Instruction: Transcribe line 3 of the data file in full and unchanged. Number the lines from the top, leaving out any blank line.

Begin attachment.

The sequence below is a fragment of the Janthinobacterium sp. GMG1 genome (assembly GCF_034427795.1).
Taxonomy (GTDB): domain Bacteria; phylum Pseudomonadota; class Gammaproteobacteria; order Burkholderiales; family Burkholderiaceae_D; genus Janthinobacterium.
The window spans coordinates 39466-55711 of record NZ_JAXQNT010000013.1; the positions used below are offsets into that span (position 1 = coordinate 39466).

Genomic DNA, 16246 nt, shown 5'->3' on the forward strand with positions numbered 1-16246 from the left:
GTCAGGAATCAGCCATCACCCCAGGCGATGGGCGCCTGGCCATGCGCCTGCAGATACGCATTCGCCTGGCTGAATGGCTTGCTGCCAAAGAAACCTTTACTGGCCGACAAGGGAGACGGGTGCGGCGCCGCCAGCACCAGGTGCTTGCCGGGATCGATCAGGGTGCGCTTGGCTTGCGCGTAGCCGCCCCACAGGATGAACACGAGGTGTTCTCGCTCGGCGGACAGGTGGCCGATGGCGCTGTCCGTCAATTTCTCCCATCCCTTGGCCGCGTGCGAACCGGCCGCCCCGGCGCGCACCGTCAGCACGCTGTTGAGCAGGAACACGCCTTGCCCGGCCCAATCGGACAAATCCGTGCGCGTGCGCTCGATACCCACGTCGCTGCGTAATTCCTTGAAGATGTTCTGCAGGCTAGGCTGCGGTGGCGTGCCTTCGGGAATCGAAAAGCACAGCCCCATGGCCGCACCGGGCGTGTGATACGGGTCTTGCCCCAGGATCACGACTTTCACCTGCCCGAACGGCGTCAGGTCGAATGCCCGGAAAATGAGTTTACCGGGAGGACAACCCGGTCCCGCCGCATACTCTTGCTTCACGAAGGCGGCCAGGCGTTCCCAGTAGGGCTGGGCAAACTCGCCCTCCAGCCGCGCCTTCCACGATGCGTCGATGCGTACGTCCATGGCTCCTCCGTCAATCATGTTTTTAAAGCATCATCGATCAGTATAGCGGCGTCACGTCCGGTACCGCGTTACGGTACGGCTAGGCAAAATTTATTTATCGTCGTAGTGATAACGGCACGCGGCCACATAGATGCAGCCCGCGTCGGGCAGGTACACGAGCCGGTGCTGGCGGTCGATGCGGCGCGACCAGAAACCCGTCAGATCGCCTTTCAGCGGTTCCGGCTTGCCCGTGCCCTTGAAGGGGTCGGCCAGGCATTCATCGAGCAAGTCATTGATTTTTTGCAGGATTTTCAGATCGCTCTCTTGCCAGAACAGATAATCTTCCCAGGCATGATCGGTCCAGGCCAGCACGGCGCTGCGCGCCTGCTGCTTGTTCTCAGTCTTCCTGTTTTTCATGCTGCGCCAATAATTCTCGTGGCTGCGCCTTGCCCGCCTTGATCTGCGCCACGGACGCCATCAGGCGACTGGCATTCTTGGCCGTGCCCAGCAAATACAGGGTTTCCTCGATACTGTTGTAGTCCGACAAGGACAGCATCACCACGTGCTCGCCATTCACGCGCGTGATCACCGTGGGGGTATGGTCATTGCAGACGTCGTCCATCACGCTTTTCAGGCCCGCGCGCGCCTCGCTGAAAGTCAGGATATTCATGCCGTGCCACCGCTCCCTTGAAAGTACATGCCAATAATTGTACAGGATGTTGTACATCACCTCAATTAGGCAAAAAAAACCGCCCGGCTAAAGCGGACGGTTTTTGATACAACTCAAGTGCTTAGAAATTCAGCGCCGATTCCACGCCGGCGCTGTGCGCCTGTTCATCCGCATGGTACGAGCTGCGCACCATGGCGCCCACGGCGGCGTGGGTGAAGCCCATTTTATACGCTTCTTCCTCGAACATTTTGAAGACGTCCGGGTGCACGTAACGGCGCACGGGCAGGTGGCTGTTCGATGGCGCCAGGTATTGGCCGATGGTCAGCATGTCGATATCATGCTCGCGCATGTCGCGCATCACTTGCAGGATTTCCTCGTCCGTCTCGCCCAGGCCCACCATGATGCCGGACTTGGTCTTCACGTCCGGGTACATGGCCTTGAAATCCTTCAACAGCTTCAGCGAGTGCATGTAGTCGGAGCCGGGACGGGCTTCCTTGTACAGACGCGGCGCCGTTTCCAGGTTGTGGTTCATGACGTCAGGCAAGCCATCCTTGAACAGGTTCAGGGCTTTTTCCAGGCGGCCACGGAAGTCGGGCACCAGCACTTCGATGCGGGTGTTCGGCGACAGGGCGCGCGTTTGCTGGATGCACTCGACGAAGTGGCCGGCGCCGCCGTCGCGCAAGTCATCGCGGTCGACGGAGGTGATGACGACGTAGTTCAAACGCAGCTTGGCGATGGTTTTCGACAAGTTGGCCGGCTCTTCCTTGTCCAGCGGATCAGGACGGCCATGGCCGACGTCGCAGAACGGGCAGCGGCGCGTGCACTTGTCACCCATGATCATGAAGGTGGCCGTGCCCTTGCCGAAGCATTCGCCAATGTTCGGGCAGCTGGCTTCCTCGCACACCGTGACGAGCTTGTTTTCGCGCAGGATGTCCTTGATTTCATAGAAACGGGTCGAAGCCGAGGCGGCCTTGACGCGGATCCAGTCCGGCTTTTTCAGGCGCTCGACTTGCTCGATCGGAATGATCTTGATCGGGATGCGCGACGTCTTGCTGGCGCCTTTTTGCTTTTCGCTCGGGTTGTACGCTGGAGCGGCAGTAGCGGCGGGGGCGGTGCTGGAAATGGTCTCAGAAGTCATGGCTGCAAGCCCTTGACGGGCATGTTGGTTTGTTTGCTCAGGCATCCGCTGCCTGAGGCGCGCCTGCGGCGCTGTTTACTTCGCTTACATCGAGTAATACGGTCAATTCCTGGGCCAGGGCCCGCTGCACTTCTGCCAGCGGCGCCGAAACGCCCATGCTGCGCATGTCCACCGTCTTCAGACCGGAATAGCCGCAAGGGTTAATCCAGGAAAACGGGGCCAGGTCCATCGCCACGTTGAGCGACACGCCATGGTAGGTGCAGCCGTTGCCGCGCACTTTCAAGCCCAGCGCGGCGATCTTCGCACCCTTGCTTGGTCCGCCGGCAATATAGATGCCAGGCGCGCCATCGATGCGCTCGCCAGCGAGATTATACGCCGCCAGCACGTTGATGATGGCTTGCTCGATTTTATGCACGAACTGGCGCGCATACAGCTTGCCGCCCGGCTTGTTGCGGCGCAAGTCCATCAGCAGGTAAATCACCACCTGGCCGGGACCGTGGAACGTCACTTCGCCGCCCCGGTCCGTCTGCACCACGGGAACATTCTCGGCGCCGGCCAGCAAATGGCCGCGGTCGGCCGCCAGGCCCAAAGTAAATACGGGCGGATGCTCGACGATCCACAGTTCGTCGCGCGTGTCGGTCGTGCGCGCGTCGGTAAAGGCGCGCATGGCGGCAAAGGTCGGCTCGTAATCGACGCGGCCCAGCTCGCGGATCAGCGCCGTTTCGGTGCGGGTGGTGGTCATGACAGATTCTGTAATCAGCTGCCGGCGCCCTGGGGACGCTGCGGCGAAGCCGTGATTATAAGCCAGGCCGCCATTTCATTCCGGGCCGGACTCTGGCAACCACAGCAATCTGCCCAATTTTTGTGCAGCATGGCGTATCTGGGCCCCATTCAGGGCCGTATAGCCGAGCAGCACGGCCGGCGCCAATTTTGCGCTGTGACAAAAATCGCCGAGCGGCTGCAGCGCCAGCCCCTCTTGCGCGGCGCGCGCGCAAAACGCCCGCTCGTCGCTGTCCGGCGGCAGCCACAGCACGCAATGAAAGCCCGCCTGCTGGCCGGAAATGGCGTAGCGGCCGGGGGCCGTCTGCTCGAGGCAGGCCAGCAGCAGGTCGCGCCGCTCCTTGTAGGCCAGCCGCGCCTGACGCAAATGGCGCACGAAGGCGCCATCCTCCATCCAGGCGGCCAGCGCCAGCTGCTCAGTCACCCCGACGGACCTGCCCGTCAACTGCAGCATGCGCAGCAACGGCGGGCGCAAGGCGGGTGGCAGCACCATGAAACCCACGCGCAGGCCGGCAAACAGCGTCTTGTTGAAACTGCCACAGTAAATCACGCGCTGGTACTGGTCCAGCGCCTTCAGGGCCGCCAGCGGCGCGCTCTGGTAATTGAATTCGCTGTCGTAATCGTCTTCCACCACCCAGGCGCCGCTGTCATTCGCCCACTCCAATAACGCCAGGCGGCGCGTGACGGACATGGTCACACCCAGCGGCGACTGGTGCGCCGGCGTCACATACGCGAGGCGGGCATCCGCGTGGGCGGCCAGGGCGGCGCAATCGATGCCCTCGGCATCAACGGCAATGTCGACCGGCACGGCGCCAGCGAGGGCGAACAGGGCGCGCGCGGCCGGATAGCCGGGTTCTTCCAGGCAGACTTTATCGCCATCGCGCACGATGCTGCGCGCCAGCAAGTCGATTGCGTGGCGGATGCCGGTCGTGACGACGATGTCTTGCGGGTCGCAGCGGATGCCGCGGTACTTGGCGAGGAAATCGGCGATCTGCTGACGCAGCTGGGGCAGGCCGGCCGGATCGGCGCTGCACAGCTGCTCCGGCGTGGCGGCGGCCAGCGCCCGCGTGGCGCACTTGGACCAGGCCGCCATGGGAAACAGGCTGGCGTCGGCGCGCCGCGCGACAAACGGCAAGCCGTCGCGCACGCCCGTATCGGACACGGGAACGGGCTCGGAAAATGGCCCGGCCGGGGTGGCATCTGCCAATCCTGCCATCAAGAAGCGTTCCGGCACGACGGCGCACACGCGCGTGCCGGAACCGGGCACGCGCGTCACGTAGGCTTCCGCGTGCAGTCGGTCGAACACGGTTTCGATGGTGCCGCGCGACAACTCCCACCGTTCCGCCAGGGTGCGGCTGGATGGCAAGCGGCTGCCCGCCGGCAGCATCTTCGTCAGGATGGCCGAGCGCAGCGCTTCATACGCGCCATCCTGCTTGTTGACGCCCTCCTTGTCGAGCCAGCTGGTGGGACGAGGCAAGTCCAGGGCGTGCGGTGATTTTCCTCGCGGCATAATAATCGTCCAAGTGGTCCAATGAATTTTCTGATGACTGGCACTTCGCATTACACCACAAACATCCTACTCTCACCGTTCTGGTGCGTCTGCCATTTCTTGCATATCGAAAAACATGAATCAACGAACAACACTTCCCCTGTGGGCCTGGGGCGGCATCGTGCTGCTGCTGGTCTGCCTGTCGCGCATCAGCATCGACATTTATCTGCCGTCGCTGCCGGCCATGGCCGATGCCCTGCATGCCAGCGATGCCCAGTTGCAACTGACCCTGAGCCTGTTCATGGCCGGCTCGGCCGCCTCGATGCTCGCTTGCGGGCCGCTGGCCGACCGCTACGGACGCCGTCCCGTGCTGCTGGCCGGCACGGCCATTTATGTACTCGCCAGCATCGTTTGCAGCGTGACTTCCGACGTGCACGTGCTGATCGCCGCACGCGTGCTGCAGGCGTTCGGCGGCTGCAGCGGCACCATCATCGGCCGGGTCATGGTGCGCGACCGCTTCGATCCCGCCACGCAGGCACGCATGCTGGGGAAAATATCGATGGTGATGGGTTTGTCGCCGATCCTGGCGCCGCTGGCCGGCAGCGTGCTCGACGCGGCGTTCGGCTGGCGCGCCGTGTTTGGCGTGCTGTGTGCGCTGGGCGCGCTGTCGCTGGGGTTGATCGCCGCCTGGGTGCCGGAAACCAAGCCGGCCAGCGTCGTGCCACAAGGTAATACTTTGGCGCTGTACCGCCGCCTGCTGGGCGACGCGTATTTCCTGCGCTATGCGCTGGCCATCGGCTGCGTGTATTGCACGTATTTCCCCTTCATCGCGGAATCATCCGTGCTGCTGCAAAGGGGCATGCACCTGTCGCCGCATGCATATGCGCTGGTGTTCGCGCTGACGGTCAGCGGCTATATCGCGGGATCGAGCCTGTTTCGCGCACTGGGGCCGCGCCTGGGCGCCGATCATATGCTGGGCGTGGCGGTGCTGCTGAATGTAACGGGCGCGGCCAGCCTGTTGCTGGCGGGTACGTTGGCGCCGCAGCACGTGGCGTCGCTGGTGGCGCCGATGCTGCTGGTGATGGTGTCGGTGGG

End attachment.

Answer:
The window spans coordinates 39466-55711 of record NZ_JAXQNT010000013.1; the positions used below are offsets into that span (position 1 = coordinate 39466).